When your biannual business event has been satirized by Mike Judge, you need to level up, which is a casual phrase humans say to other humans. And, oh, what a level this year's TechCrunch Disrupt "Battlefield" showed us. Corruption! Hubris! Exploitation! Investment from Michael Arrington! Butlers! It truly had it all.

The startup that took home $50,000 is called Alfred because the last tech bubble already took Jeeves. Just as Uber introduced the world to its private driver, Alfred brings butlers to the masses at the low-low-wait-that's-an-unlivable-wage price of $99/month for weekly home visits.

But it gets even more absurd, Alfred is a butler that manages your other on-demand startup services. Before companies like Homejoy (book a maid online), Washio (book dry cleaning delivery online), and Instacart (book food delivery online) can prove that they will be profitable, there is already a middleman on top of them. Washio doesn't even own a dry cleaning operation, its just a service that brings dry cleaning to your door. Alfred says it will "go the extra meter" and move that dry cleaning from your door into your closet or milk to your refrigerator.

It's middlemen all the way down, people. Startups siphoning off startups. Innovators are now focused on how to make it easier than pressing a button.

Forget the fact that most people have not heard of these startups. There's also the fact that Homejoy, which advertises professional home cleaning for $20/hour (without clarifying that this is only for a 1 bed/1 bath apartment), has left its workers feeling the pinch of having to string together a few hours of cheap labor here and there. So far, Homejoy has raised almost $40 million from venture capitalists.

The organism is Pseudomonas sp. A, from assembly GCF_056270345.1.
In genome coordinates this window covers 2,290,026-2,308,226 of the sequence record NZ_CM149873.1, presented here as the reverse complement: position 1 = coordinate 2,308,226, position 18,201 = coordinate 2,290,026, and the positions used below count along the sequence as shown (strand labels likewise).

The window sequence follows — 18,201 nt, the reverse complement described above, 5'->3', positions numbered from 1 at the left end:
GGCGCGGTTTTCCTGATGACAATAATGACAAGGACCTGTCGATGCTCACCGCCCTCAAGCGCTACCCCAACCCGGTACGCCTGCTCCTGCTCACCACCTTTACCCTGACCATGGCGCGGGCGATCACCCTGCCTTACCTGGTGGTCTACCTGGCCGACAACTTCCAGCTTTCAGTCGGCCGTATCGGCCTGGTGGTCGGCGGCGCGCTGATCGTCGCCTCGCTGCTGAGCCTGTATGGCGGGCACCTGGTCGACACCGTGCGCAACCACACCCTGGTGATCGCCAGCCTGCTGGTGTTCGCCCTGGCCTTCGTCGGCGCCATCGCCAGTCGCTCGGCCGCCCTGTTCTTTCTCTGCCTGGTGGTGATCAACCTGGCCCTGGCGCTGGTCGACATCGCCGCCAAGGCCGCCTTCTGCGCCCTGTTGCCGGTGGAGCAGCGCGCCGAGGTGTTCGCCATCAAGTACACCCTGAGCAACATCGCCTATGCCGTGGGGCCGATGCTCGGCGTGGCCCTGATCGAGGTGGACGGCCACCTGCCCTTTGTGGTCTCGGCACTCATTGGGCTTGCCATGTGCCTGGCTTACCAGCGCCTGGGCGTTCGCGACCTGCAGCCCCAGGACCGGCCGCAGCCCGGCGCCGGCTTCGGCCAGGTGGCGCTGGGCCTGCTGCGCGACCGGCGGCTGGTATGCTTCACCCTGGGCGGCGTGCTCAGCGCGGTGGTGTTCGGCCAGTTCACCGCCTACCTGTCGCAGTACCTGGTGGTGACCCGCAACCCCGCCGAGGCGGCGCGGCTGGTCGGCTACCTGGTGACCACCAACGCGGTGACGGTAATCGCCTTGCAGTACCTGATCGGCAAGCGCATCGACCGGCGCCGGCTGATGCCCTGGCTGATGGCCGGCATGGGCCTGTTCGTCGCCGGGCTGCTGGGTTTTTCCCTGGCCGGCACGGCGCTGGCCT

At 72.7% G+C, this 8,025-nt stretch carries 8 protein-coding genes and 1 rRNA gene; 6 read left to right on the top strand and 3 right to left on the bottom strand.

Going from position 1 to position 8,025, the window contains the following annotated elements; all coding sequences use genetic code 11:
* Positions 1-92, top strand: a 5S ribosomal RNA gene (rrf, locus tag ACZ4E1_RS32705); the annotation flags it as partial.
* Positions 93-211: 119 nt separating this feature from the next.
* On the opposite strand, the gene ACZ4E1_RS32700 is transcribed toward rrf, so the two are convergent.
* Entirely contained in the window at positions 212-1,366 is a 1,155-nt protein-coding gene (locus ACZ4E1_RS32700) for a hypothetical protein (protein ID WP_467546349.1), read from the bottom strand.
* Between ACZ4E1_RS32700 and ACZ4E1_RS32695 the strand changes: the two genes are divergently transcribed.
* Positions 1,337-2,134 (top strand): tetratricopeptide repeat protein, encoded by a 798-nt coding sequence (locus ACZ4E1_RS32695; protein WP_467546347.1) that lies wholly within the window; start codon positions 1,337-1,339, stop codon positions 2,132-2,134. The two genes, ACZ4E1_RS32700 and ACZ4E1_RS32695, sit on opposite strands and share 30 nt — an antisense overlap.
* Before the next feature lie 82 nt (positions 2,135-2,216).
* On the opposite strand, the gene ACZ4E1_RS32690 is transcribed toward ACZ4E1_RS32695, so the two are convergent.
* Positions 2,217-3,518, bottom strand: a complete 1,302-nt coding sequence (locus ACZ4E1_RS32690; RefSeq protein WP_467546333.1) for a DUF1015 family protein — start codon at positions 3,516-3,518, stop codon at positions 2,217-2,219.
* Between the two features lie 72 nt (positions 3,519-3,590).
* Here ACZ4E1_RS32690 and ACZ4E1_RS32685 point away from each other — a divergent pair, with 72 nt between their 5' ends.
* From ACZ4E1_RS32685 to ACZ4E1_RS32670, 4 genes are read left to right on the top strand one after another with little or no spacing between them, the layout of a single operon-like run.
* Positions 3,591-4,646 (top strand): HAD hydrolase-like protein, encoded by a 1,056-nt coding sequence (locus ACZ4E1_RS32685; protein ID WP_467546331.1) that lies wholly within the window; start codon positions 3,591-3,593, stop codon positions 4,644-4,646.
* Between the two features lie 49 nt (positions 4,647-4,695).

In terms of investors, Alfred already had Mike Arrington before it won the top prize. An Arrington investment to start the show (Uber) and an Arrington investment to end it—straight from the infomercial playbook. In this disclosure, the "but" has to do a lot of heavy lifting.

[Disclosure: CrunchFund invested in Alfred, but Mike Arrington was not a finals judge, nor in the judging room].

In the announcement, right below "The Winner: Alfred Club," there's a video of the two black cofounders of Partpic, who did not win TechCrunch Disrupt. [Disclosure: I have no idea why the video is there.]

Let's take a closer look at Alfred's pitch, delivered by cofounder Marcela Sapone, who seems like a sharp lady founding a company during a bonkers moment in tech history. (You can watch the video on TechCrunch.) To make this pitch relatable, Sapone tells us about the life of a dude named Dan:

So Dan could have scheduled a Homejoy cleaning or booked Washio to get his laundry. He could have even called Instacart to go grab him milk, but all of that takes time and coordination and the mental energy—Dan doesn't want to give it. So instead Alfred anticipates that Dan will need to press that on demand button and works and acts in the background, coordinating across multiple verticals gluing it all together with a real person so that we actually solve Dan's whole problem.

It takes too much "mental energy" is the same logic behind replacing eating with Soylent and why tech workers dress like crap. This makes sense, precious mental energy should only be expended to make more delivery apps.

Sapone says Alfred has already been working successfully in parts of Boston for 10 months, with a 90 percent retention rate, and cites busy parents as a potential customer base—and the Dans of the world, of course.

Every neighborhood, she says will have its one to three "Alfreds," determined by a "cluster and scheduling algorithm." At four home visits a month, that's less than $25 every time the butler goes to someone's house, minus whatever Alfred's cut is.

We knew this was coming. It's here. The natural successor to 'on demand' is when the services in your life know you and they are automatic . . . So Dan can sit back and have his cereal.

It's almost like being a kid again!

[Screenshots via TechCrunch]